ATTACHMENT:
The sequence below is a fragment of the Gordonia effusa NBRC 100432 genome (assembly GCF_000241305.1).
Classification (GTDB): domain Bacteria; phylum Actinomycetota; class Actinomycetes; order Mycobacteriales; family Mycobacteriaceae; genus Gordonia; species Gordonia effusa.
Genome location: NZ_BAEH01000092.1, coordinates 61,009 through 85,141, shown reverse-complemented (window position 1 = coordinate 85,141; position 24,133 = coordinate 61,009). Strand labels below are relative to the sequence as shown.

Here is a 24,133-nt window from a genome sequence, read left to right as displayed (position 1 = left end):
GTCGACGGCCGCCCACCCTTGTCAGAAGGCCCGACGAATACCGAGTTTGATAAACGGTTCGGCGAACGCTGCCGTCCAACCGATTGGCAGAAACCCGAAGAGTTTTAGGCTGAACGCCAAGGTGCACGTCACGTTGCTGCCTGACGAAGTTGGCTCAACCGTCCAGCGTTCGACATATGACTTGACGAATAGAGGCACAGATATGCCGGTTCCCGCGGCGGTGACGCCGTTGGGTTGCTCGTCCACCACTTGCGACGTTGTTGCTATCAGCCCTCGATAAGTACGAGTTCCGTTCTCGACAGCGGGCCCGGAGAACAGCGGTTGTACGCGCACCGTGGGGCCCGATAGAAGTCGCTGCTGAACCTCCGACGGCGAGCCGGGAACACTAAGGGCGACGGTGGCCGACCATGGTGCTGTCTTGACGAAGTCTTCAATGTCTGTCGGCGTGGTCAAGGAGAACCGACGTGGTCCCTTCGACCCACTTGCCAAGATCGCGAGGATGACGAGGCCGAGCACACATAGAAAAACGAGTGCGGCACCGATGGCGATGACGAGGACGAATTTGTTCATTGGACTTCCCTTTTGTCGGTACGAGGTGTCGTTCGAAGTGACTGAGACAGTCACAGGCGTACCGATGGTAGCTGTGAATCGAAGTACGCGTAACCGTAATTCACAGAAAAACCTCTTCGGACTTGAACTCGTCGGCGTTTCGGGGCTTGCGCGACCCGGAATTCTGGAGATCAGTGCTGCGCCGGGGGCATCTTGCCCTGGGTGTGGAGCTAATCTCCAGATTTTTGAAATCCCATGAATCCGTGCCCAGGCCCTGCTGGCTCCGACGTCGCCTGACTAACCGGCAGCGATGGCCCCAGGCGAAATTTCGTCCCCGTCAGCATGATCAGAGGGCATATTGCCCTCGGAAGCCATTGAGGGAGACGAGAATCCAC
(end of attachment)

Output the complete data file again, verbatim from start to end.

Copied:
The sequence below is a fragment of the Gordonia effusa NBRC 100432 genome (assembly GCF_000241305.1).
Classification (GTDB): domain Bacteria; phylum Actinomycetota; class Actinomycetes; order Mycobacteriales; family Mycobacteriaceae; genus Gordonia; species Gordonia effusa.
Genome location: NZ_BAEH01000092.1, coordinates 61,009 through 85,141, shown reverse-complemented (window position 1 = coordinate 85,141; position 24,133 = coordinate 61,009). Strand labels below are relative to the sequence as shown.

Here is a 24,133-nt window from a genome sequence, read left to right as displayed (position 1 = left end):
GTCGACGGCCGCCCACCCTTGTCAGAAGGCCCGACGAATACCGAGTTTGATAAACGGTTCGGCGAACGCTGCCGTCCAACCGATTGGCAGAAACCCGAAGAGTTTTAGGCTGAACGCCAAGGTGCACGTCACGTTGCTGCCTGACGAAGTTGGCTCAACCGTCCAGCGTTCGACATATGACTTGACGAATAGAGGCACAGATATGCCGGTTCCCGCGGCGGTGACGCCGTTGGGTTGCTCGTCCACCACTTGCGACGTTGTTGCTATCAGCCCTCGATAAGTACGAGTTCCGTTCTCGACAGCGGGCCCGGAGAACAGCGGTTGTACGCGCACCGTGGGGCCCGATAGAAGTCGCTGCTGAACCTCCGACGGCGAGCCGGGAACACTAAGGGCGACGGTGGCCGACCATGGTGCTGTCTTGACGAAGTCTTCAATGTCTGTCGGCGTGGTCAAGGAGAACCGACGTGGTCCCTTCGACCCACTTGCCAAGATCGCGAGGATGACGAGGCCGAGCACACATAGAAAAACGAGTGCGGCACCGATGGCGATGACGAGGACGAATTTGTTCATTGGACTTCCCTTTTGTCGGTACGAGGTGTCGTTCGAAGTGACTGAGACAGTCACAGGCGTACCGATGGTAGCTGTGAATCGAAGTACGCGTAACCGTAATTCACAGAAAAACCTCTTCGGACTTGAACTCGTCGGCGTTTCGGGGCTTGCGCGACCCGGAATTCTGGAGATCAGTGCTGCGCCGGGGGCATCTTGCCCTGGGTGTGGAGCTAATCTCCAGATTTTTGAAATCCCATGAATCCGTGCCCAGGCCCTGCTGGCTCCGACGTCGCCTGACTAACCGGCAGCGATGGCCCCAGGCGAAATTTCGTCCCCGTCAGCATGATCAGAGGGCATATTGCCCTCGGAAGCCATTGAGGGAGACGAGAATCCAC